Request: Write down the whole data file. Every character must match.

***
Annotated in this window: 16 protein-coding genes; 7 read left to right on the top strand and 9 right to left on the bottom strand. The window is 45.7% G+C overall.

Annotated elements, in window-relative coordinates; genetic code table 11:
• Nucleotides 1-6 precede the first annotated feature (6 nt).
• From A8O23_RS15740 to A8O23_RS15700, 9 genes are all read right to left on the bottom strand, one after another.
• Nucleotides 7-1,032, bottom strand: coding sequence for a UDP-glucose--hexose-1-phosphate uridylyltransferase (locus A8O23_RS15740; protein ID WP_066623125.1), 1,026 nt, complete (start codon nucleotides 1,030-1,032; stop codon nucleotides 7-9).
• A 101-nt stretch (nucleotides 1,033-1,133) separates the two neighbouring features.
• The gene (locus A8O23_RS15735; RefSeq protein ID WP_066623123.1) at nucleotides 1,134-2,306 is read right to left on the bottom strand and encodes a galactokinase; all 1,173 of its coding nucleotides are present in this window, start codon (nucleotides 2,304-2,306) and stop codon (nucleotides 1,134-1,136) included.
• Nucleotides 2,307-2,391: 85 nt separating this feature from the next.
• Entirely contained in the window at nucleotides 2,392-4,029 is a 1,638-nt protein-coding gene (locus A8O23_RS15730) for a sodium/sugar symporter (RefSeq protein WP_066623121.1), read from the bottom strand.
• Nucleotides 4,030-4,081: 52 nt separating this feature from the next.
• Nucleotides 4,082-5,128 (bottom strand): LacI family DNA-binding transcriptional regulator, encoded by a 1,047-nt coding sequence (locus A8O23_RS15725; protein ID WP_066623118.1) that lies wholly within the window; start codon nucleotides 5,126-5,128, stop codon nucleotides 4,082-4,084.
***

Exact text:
Annotated in this window: 16 protein-coding genes; 7 read left to right on the top strand and 9 right to left on the bottom strand. The window is 45.7% G+C overall.

Annotated elements, in window-relative coordinates; genetic code table 11:
• Nucleotides 1-6 precede the first annotated feature (6 nt).
• From A8O23_RS15740 to A8O23_RS15700, 9 genes are all read right to left on the bottom strand, one after another.
• Nucleotides 7-1,032, bottom strand: coding sequence for a UDP-glucose--hexose-1-phosphate uridylyltransferase (locus A8O23_RS15740; protein ID WP_066623125.1), 1,026 nt, complete (start codon nucleotides 1,030-1,032; stop codon nucleotides 7-9).
• A 101-nt stretch (nucleotides 1,033-1,133) separates the two neighbouring features.
• The gene (locus A8O23_RS15735; RefSeq protein ID WP_066623123.1) at nucleotides 1,134-2,306 is read right to left on the bottom strand and encodes a galactokinase; all 1,173 of its coding nucleotides are present in this window, start codon (nucleotides 2,304-2,306) and stop codon (nucleotides 1,134-1,136) included.
• Nucleotides 2,307-2,391: 85 nt separating this feature from the next.
• Entirely contained in the window at nucleotides 2,392-4,029 is a 1,638-nt protein-coding gene (locus A8O23_RS15730) for a sodium/sugar symporter (RefSeq protein WP_066623121.1), read from the bottom strand.
• Nucleotides 4,030-4,081: 52 nt separating this feature from the next.
• Nucleotides 4,082-5,128 (bottom strand): LacI family DNA-binding transcriptional regulator, encoded by a 1,047-nt coding sequence (locus A8O23_RS15725; protein ID WP_066623118.1) that lies wholly within the window; start codon nucleotides 5,126-5,128, stop codon nucleotides 4,082-4,084.